Snapshot of the Pacific Climate Change Roundtable: Resource Mobilisation

The Pacific Climate Change Roundtable hosted in Apia, Samoa from 12 – 14 May is covering a wide range of topics, hearing from different countries and activities in various panel sessions.  The below are snapshots of the panel discussion on Resource Mobilisation – Managing climate change resources in the Pacific.

Mr. Sione Fulivai from Tonga shared how their country decided to develop their own trust fund, after partnering with various development partners. They developed this through a whole of country approach over many years working from the ground up with communities, to find out what they really wanted and needed. They engaged financial and legal experts right from the outset of this process, in developing the Climate Change Trust Fund Act, and this act will be tabled at the next session of parliament, accessible at the grass roots level from August 2015. You can access the powerpoint used during his presentation at:

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Representing the Marshall Islands, Dr Riyad Mucadam, discussed their experiences with the Pacific Climate Change Finance Assessment Framework. Some of the lessons learned were that multi stakeholder partnerships worked best when an inclusive consultation process was undertaken. Moving forward, the Marshall Islands government would seek to have clear commitments in their national plan to allow for the inflow of funds into the national budget. Clear commitments for support by development partner and CROP agencies would help them implement their climate change adaptation activities. For the full powerpoint presentation:

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The government of Samoa has included disaster risk reduction as one of their development goals, according to Litara Taulealo from the Ministry of Finance. This required them to strengthen coordination and mainstreaming core processes, especially planning and budgets. They had to formalise structures and mechanisms for implementation and efficient allocation management and accounting for the use of resources. They learned that this strengthening of processes is a long-term process and requires the commitment of development partners and implementing agencies. The full powerpoint presentation can be accessed at:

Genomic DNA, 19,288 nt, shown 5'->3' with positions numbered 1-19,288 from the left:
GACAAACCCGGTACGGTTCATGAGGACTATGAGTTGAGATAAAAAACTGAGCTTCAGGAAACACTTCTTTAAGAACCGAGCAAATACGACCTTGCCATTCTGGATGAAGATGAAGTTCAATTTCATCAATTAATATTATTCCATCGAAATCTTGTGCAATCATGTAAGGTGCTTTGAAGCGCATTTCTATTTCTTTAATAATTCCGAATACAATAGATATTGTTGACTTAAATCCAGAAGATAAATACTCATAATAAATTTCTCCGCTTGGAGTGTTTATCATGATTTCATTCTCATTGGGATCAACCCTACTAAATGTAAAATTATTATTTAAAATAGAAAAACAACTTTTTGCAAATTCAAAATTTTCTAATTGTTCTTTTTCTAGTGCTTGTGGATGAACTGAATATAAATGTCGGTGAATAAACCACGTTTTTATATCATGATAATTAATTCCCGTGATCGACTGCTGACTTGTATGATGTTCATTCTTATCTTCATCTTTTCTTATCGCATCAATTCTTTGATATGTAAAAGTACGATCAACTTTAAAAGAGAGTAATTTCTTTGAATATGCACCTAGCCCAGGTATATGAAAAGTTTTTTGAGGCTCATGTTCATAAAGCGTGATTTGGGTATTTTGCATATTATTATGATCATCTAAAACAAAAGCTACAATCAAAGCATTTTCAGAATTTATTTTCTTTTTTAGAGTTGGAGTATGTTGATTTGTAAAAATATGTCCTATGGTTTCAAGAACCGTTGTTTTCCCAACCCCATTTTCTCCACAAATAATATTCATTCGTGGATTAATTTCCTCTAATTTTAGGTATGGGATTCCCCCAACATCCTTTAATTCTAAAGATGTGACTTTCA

Accreditation as a National Implementing Agency to the Adaptation Fund is the approach Cook Islands government decided to take to access climate change adaptation funds. After an UNDP initial assessment of their NIE capability, the government understanding more about their gaps. According to Lavinia Tama, the Cook Islands Government had full ownership of their application and developed a roadmap to build systems and capability to address these gaps, which included their documentation capacity and reviewing their Anti-Corruption Activity Management policies. They also needed to review their procurement processes. Despite the complex and difficult path in attaining NIE accreditation, the process has enabled strengthening of their systems and assisted in the capacity building of government officers. They submitted their application late 2014, and have been in interactive dialogue with the accreditation panel since March 2015. The full powerpoint presentation can be accessed at:

The government of Papua New Guinea has set clear policy intentions and processes for accessing climate finance. Gwen Sissiou said in their experience, accessing climate funding is very challenging with different procedures for every donor; it is important to have dialogue with development partners. Having clear policies helped assist their process of applying for funds. For PNG the way forward is to improve institutional capacity and national coordination as well as improving sub-level capacity to access and coordinate climate change activities. You can access the powerpoint used during his presentation at :


The Pacific Climate Change Roundtable is held from 12 – 14 May in Apia, Samoa. The event in its current format has been coordinated by SPREP with guidance from a steering committee.

The PCCR has been made possible with support from the Government of Switzerland, Government of Samoa, Government of Australia, European Union, GIZ, United Nations Development Program (UNDP), Secretariat of the Pacific Community (SPC), Pacific Islands Forum Secretariat (PIFS), University of the South Pacific (USP) and the Pacific Council of Churches (PCC). Additional funding support was provided by the EU-GIZ Adapting to Climate Change and Sustainable Energy (ACSE) Programme, and Climate Analytics through its High Level Support Mechanism (HLSM) project as well as the United States Agency for International Development (USAID).. #pccr2015

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